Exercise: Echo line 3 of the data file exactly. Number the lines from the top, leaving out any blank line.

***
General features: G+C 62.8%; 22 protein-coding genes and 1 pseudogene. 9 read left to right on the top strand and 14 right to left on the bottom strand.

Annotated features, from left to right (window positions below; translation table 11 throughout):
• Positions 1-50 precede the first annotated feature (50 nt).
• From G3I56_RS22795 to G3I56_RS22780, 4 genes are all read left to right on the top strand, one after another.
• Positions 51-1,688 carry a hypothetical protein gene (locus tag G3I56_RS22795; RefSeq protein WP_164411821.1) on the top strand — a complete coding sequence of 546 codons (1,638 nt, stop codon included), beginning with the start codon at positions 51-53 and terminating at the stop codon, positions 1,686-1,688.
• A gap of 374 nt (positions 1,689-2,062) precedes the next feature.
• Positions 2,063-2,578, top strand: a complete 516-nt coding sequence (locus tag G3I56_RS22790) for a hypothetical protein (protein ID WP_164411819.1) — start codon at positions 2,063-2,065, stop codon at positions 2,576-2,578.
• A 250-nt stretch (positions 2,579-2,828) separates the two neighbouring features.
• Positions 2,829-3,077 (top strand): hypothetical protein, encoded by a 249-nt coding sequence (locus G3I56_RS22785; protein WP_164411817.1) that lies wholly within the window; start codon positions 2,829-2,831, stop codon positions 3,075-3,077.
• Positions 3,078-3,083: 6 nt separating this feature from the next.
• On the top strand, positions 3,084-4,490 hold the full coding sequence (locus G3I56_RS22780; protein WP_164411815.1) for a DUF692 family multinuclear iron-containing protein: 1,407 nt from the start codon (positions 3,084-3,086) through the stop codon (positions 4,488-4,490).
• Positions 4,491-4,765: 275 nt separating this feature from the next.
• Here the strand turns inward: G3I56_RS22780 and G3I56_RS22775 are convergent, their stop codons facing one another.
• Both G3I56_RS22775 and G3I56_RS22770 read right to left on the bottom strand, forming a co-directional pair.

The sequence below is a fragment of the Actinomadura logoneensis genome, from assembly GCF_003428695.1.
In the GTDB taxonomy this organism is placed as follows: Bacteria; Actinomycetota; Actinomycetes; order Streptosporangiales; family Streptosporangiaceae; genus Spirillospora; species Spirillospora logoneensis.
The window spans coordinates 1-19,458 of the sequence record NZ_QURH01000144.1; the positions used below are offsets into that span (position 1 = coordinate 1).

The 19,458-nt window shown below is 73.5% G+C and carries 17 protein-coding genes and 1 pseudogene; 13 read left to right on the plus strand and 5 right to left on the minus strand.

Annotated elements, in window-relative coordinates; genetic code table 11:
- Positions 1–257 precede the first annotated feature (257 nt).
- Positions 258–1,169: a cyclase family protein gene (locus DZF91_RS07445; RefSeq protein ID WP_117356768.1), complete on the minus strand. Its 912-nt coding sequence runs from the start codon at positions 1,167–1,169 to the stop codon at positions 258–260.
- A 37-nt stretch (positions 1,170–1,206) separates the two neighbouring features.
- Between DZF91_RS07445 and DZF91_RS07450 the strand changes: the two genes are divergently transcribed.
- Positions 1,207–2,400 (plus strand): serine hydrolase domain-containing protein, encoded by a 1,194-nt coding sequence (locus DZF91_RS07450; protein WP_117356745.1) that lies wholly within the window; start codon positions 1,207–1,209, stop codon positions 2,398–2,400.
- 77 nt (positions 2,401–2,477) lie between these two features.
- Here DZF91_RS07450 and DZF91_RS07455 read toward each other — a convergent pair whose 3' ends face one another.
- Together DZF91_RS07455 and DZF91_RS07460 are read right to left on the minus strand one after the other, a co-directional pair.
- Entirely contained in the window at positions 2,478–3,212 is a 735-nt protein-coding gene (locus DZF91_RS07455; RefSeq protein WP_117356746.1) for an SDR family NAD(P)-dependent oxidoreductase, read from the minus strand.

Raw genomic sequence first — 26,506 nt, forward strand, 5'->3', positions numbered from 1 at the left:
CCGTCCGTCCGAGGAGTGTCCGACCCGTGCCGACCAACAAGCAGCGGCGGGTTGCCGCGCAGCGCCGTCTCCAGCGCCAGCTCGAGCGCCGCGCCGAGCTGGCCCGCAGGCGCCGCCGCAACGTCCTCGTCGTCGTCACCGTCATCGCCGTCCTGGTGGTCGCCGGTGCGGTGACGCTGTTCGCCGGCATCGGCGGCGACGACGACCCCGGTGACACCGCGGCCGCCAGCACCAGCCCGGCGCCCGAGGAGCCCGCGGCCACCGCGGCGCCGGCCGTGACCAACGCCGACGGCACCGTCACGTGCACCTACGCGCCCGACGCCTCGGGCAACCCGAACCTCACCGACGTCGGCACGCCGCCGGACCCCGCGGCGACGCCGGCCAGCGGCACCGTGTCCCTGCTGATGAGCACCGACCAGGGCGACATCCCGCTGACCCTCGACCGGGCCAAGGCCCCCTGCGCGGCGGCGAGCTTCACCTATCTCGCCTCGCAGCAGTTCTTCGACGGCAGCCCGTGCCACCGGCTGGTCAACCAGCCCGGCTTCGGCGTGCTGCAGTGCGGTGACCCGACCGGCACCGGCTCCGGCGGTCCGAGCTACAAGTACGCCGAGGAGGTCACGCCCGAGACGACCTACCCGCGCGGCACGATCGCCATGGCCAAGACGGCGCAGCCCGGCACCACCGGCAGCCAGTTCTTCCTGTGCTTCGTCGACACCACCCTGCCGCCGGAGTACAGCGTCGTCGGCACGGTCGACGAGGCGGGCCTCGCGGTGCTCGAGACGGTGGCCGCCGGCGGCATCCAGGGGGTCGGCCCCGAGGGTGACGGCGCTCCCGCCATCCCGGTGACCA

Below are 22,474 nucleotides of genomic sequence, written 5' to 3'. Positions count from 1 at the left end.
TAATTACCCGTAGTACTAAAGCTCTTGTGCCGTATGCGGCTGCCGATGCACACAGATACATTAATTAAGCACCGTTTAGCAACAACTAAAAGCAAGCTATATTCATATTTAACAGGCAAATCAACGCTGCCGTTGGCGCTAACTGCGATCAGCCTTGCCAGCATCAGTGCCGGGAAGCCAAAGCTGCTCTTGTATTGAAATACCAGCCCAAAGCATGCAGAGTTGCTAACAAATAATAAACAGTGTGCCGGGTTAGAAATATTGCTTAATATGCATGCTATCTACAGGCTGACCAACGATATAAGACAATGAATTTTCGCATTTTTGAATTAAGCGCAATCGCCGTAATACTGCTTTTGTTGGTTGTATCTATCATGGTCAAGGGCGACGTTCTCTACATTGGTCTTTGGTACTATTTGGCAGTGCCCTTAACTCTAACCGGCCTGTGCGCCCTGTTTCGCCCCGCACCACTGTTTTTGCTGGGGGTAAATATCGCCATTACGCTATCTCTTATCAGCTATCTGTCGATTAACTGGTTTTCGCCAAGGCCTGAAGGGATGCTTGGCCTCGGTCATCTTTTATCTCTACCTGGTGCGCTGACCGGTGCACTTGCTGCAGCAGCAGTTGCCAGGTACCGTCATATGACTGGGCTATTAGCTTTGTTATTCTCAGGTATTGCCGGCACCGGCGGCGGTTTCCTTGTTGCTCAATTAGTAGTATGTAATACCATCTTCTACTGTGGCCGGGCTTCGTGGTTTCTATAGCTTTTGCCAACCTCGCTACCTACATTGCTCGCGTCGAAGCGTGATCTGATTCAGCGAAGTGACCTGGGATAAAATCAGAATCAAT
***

• Positions 1-50 precede the first annotated feature (50 nt).